No catfish for you

Published 4:06 pm Friday, July 14, 2023

Getting your Trinity Audio player ready...


By Jeff Turner

RiverGuard Report


Whispering Bear and I spent July the 10th through the 11th on the Blackwater below Franklin. The water was in great shape for an 85-degree surface temperature. Usually when the river gets that warm, it starts getting really stagnant. Luckily, we have had decent enough flow in the Blackwater to retard that issue so far this summer. Air temps ranged from 65 to 90 degrees. Skeeters were amazingly not too bad, and trash was light. We decided to come in a day early because the air temps were supposed to reach 94 on Wednesday, and that gets pretty brutal out there.

I have previously reported the rapid expansion of the alligator weed in the Blackwater. Sadly, a friend of mine has discovered it now in the Nottoway up around Courtland, and it looks like it has already gotten a strong foothold. So much so, in fact, that it is my opinion it cannot be contained. Unfortunately, I do not go on that part of the river in summer months because of water levels being too low for my boats, so I missed the early stages of this invasive species getting a foothold on the Nottoway. Also, I noticed on the Blackwater this trip that the shade mudflower plant has rapidly increased its presence, especially on the lower river. This is not an invasive species. As with the alligator weed, both are emergent plants, so they do not die at the end of the summer, which could kill fish by the decaying process using up oxygen. In fact, both create shade, which can help keep water temps down in summer, create habitat for critters, uptake excess nutrients like nitrogen and actually produce oxygen in the daytime. The problem occurs when these plants, especially the gator weed, get so thick that they inundate a waterway so badly that they impede water flow, which screws with oxygen levels and starts causing sedimentation issues. Also, the mats can get so thick they choke off sunlight to the water column, which then creates a whole host of problems for the affected waterbody.  Then there are the recreational impacts, like causing problems for boating. However, I really doubt either species will get to that point anytime soon. Our winters are still cold enough right now to make it recede underground, however as climate change continues to affect our winters, that could very well change… as we are already seeing with the progression of these weeds now. Also cows in the river and nutrient loads from agricultural and lawn runoff and aging sewer treatment plants feeding these plant species will accelerate their growth. The speed of the weed certainly bears monitoring.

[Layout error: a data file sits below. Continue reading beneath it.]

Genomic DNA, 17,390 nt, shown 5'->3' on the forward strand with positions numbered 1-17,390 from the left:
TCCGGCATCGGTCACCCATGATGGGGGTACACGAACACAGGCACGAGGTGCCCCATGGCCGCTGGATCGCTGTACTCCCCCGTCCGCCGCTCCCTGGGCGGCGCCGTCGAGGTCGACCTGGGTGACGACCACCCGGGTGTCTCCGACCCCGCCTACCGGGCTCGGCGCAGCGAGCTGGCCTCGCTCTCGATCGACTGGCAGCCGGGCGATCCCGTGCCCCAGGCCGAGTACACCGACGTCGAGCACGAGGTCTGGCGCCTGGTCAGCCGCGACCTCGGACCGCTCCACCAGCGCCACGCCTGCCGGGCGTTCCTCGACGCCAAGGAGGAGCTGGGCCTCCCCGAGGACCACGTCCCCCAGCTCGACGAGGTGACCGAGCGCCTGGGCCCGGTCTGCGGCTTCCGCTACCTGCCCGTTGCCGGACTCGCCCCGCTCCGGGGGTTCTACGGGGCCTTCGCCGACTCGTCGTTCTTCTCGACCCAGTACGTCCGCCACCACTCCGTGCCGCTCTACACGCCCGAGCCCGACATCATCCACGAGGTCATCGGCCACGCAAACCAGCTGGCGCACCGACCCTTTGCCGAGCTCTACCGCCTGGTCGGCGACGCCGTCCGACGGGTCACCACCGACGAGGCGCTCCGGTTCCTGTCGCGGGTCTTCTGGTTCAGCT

Well, I don’t know what to say: We were skunked again with the catfish at night. We had a few hits, but I think they were gar. I was thinking the high water temps are now affecting the blue catfish bite, however when I Googled that, it states blues spawn at like 80 to 81 degrees, so now, I’m wondering if the bite is now off because they are spawning? So, I Googled that, and lo and behold they do not bite when spawning. However, it also said they do not all spawn at the same time, so one should be able to find pre- or post-spawn fish… We could not, so it was “No catfish for us” again. Maybe one day the water dissolved oxygen, water temperature, water flow, water clarity, water level, water pH, moon phase, prevailing wind and every other variable will align so we can once again catch the blues on the two rivers we call the Blackwater and Nottoway.

Jeff Turner is the Blackwater Nottoway RiverGuard. To contact him about river issues, send him an email at He can also be followed on the Blackwater Nottoway RiverGuard Facebook page. Just type in “Blackwater Nottoway RiverGuard” in the search field on Facebook.